It is that most wonderful time of the church year: stewardship season! If your congregation is like most, fall is the time of the annual stewardship campaign. The committee has been meeting, deciding a theme, putting together a narrative budget, considering whether or not to revise the pledge card. “Minutes for missions” will be given, sermons will be preached, bulletin boards will be festooned with thermometers, pie charts and bar graphs. And through it all, we will be very careful not to talk too much about money.
We will talk broadly about stewardship. We will emphasis it is about more than money or not only about money. We will be intentional about our language, using words like time and talent every time we say treasure. It is the holy trinity of this liturgical season; “Time, Talent and Treasure.” One in three, three in one. We are to give generously of our Time, Talent and Treasure.
But here’s the rub: we often hide behind that trifecta. We talk about the stewardship of our lives and of creation and of our time and talent because, really, we don’t want to be honest about God’s claim on our treasure.
I am guilty of this. I preached passionately about how we spend our time and what we do with the particular gifts God has given us, but I was (am) exceedingly reluctant to say plainly: Stewardship is about money. I am reluctant, in part, because I know I am not as generous with my treasure as God commands me to be. I know I spend money on things of little or no lasting value while ignoring the urgent needs of the world. I am inclined to rationalize the amount I give and the way I live by looking at the small picture — I don’t have a fancy car, I do have original laminate on my kitchen counters — and ignoring the big one: A record number of American children on food stamps, 2.8 billion people live on less than $2 a day.
I justify a lot through the use of that stewardship trinity of Time, Talent and Treasure. I give of my time. I use my talents for good. Oh, and I give away some treasure, too. It is about more than money, after all.
In all honestly, though, it is only those of us with money who have the luxury of espousing that it isn’t about the money. If you can’t buy diapers for your baby, it is about the money. If you go to bed hungry, it is about the money. If you are working three jobs to pay your rent and keep the lights on, it is about the money.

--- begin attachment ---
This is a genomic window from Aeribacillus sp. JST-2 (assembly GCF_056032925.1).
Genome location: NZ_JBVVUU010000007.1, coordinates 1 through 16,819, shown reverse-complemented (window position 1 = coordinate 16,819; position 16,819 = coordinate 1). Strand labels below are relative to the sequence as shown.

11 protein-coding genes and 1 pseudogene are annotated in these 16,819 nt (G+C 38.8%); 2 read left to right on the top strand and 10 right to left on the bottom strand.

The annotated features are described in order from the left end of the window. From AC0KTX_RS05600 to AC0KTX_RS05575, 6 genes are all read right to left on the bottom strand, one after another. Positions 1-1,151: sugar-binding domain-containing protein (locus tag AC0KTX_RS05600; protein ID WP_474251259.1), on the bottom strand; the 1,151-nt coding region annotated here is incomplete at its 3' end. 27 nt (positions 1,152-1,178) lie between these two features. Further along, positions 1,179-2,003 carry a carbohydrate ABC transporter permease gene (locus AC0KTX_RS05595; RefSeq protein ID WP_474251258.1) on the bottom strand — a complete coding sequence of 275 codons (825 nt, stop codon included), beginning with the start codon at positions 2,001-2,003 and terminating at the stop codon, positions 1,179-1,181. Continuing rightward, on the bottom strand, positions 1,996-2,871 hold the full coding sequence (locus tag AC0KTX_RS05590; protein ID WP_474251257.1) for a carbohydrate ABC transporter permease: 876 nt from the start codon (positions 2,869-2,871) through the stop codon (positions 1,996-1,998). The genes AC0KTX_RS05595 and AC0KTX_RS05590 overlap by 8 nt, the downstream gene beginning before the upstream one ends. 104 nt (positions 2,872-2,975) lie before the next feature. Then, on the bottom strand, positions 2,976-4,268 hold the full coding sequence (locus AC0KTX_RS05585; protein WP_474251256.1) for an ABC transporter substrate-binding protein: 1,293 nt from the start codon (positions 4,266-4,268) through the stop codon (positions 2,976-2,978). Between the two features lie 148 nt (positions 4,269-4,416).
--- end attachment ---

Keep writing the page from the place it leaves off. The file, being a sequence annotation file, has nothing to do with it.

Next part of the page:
Jesus, too, says it is about the money.
Mary gets the theme kicked off early in Luke with the Magnificant, praising the Lord for filling the hungry with good things and sending the rich away empty. John the Baptist carries it forward telling those wishing to repent that if they have two coats they are to give one away. Same goes for food. Jesus brings it home, literally, with his first sermon based on Isaiah 61, preaching a stewardship sermon that almost gets him killed. The “Sermon on the Plain” proclaims blessing on the poor and hungry. The Samaritan is good because he takes time to help the man on the side of the road and he gives the innkeeper two denarii adding, “Take care of him; and when I come back, I will repay you whatever you spend.” It is about the money.
Keep page turning in Luke and find the parable of the rich fool, the bit about selling your possessions and giving alms, the declaration that we can’t serve both God and wealth, the example of the rich man and Lazarus, the story of the rich young ruler that has something about a camel and the eye of a needle, Zacchaeus moved to give back what he’s swindled and the widow’s offering. It seems to me a lot of this is about the money.
The stewardship trinity of Time, Talent and Treasure needs to be revisited. We need to be honest: It is about the money. If we get that right, the other two will follow.
Grace and peace,